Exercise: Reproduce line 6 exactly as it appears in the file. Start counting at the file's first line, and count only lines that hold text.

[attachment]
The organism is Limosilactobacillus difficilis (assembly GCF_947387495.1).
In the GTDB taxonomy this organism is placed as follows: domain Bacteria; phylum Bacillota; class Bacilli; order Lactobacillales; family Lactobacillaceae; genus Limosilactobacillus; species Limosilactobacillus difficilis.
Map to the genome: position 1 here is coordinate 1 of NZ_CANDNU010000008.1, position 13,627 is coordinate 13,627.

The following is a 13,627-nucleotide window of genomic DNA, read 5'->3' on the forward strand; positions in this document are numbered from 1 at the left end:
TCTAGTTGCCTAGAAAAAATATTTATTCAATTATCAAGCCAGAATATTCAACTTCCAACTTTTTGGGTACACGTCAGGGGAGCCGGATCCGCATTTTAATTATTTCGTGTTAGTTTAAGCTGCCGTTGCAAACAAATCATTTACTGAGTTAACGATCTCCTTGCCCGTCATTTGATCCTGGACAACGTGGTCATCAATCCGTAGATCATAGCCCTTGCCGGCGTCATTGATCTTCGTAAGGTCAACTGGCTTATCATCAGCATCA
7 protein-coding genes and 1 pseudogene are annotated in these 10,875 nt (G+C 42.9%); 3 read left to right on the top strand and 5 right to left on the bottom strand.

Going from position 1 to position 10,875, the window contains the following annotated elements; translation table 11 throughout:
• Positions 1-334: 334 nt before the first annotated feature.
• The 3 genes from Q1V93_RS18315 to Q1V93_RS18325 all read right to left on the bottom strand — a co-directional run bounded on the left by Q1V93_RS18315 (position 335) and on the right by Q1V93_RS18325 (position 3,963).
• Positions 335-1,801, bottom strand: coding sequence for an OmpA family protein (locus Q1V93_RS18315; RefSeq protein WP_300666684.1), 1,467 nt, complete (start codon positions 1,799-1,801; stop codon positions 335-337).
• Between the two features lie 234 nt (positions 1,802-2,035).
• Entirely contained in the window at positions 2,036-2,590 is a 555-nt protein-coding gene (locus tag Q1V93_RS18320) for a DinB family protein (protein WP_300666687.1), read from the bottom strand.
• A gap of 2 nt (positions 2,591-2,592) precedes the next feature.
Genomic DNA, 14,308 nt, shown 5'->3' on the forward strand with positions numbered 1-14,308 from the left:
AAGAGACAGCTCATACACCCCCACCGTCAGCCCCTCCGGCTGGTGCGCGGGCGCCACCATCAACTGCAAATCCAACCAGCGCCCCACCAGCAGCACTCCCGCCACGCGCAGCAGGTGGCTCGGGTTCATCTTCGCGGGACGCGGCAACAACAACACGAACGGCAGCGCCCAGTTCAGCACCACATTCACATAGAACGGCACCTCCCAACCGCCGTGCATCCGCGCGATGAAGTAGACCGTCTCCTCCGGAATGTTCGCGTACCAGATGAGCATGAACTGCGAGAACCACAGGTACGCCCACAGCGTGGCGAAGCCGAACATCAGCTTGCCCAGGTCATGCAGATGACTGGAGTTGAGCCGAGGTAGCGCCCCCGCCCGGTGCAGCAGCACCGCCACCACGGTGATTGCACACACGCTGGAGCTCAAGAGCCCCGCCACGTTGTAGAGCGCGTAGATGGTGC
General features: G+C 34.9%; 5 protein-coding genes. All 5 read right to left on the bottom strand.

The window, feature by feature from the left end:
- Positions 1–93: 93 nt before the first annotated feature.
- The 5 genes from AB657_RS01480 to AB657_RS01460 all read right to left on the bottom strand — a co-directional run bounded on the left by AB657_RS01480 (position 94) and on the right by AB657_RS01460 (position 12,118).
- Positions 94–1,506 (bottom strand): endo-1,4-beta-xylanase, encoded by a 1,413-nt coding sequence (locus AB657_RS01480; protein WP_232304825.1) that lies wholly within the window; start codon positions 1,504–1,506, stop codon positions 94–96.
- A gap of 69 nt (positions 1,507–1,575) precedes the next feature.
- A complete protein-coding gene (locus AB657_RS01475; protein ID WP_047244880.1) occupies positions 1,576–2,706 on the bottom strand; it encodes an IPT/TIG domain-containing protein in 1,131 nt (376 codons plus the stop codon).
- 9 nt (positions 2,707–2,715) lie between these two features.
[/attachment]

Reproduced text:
7 protein-coding genes and 1 pseudogene are annotated in these 10,875 nt (G+C 42.9%); 3 read left to right on the top strand and 5 right to left on the bottom strand.